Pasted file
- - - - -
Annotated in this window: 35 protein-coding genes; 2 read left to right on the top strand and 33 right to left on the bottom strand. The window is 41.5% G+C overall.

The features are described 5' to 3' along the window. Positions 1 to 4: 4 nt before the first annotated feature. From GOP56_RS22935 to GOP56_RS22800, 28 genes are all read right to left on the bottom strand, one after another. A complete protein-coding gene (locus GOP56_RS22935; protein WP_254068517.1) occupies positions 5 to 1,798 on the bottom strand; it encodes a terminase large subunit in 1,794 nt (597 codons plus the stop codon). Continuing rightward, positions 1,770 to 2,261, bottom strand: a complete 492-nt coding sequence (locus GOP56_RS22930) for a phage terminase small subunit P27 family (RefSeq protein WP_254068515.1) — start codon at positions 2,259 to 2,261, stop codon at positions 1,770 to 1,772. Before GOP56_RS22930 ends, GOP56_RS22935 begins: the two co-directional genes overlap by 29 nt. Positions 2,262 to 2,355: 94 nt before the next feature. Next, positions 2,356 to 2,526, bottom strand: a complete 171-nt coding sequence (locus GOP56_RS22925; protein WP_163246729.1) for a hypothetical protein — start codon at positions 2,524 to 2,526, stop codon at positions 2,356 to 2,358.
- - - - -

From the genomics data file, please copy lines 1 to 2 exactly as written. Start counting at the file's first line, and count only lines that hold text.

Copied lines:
Annotated in this window: 35 protein-coding genes; 2 read left to right on the top strand and 33 right to left on the bottom strand. The window is 41.5% G+C overall.

The features are described 5' to 3' along the window. Positions 1 to 4: 4 nt before the first annotated feature. From GOP56_RS22935 to GOP56_RS22800, 28 genes are all read right to left on the bottom strand, one after another. A complete protein-coding gene (locus GOP56_RS22935; protein WP_254068517.1) occupies positions 5 to 1,798 on the bottom strand; it encodes a terminase large subunit in 1,794 nt (597 codons plus the stop codon). Continuing rightward, positions 1,770 to 2,261, bottom strand: a complete 492-nt coding sequence (locus GOP56_RS22930) for a phage terminase small subunit P27 family (RefSeq protein WP_254068515.1) — start codon at positions 2,259 to 2,261, stop codon at positions 1,770 to 1,772. Before GOP56_RS22930 ends, GOP56_RS22935 begins: the two co-directional genes overlap by 29 nt. Positions 2,262 to 2,355: 94 nt before the next feature. Next, positions 2,356 to 2,526, bottom strand: a complete 171-nt coding sequence (locus GOP56_RS22925; protein WP_163246729.1) for a hypothetical protein — start codon at positions 2,524 to 2,526, stop codon at positions 2,356 to 2,358.